Reading: Hello Bella

Hello, Bella

by Joe Longo 

Bringing a new cat into a home where another cat has been living for ten years is a tricky business.

My husband and I had two cats – Cookie and Marlowe – for ten years. They were brothers and we got them when they were five weeks old from an organization called Cats in the Studio. The Studio is Warner Brothers and in the 1930s it had a rat problem. So James Cagney suggested the studio get cats. Then it had a cat problem, overpopulation. That’s when a secretary for the company decided to start Cats in the Studio. The organization would spade cats and give them to welcoming homes.  

Our two kitties were together from day one.  As kittens, they played until they plotzed. In time, Marlowe lost interest in playing with Cookie. They would occasionally chase each other, but Marlowe soon would get pissed and hissed at Cookie. So eventually Cookie who loved to play didn’t have another cat to play with. We would play with him, but he didn’t have a feline playmate.

Marlowe, when he was about seven years old, got kidney disease, and became very thin. But otherwise he was fine. He had a voracious appetite but never gained weight. Then when he was ten, he started to act weird. He would disappear and would hide for long periods. Cats often do this when they are sick or about to die. Then suddenly he took a turn for the worse. And within a week he died. It was difficult for me. He was my baby and a companion, and would often lie on my desk for hours while I worked. 

Though they didn’t play together, Cookie and Marlowe were together since birth. They didn’t seem close but were a daily presence in each other’s lives. I thought that Cookie seemed a bit lost without Marlowe. My husband didn’t agree with me. He said that cats didn’t have those feelings. After about two months we started thinking about getting another cat to keep Cookie company. Then the big question became:  When? How long do we wait before we introduce another kitty to our family?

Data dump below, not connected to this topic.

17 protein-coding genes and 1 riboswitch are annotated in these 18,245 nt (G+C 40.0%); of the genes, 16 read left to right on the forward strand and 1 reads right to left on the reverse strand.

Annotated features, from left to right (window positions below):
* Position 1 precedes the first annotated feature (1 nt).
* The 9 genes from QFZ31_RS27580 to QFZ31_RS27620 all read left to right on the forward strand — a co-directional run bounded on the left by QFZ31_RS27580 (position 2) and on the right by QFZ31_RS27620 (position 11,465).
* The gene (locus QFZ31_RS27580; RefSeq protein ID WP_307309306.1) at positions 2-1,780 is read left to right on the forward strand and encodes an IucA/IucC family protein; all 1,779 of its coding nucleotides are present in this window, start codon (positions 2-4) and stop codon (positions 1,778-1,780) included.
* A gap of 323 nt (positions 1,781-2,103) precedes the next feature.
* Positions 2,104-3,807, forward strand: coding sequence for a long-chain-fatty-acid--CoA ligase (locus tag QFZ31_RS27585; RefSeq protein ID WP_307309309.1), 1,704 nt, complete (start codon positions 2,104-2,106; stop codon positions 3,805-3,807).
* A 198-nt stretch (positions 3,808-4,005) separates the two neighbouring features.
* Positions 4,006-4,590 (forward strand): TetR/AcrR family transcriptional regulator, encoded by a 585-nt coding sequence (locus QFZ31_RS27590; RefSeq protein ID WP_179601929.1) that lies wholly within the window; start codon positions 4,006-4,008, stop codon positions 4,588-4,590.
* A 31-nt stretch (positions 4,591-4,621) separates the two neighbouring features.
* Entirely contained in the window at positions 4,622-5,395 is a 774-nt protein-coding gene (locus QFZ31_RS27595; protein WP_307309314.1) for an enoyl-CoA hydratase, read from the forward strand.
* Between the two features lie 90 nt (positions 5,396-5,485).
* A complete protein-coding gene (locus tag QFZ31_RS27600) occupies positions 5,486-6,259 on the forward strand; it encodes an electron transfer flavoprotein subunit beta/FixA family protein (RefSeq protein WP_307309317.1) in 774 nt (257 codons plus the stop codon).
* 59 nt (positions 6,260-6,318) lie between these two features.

Bringing another cat into a house needs planning. Years ago, when we brought Cookie and Marlowe into our home, we had a black cat named Baby Kitty. We didn’t do a good job of introducing the kittens to him.  Baby Kitty was a loving and sensitive kitty. Yet he was antagonistic to the new kitties from the get-go, and it took almost a year before he accepted them. But he never truly accepted Cookie, who desperately wanted Baby Kitty’s to be his friend. He loved him but Cookie was too rambunctious for Baby Kitty. He would often playfully sit on Baby Kitty’s head just for fun. But Baby Kitty would have nothing to do with him. So this time we wanted to do a good job of introducing our new kitty to Cookie. We read up on it. And one of the suggestions we found is to keep the cats in separate rooms for maybe two weeks.

We went to our local animal shelter. It was a noisy place with lots of barking dogs in large cages and families wandering from cage to cage. There were a number of rooms that had cats in small cages. We went through the rooms, but sadly none of the cats appealed to us. We wanted a kitten and most of the cats we saw were older. The people who worked there were friendly. But there was a sadness about seeing all the cats, of different ages, in cages. Though the cats were well cared for, it seemed like a cat jail to me.

A couple of days later Bob was looking through the shelter’s website and saw a photo of a kitten that jumped out at him. We went back to the shelter and found the kitty. It was a female. In the past, we had only male cats. The kitty was in a cage with her sibling. She was tiny with grey and black stripes and looked scared. Who could blame her for being scared? People were constantly walking by, staring at her, picking her up, just like we picked her up. We decided to take her. We felt guilty about separating her from her brother, but we could only deal with one cat. We couldn’t take the kitty then, because she had to be fixed. We were told to come back in three days. We couldn’t put a hold her and were told she would be ours if she was still there when we came back.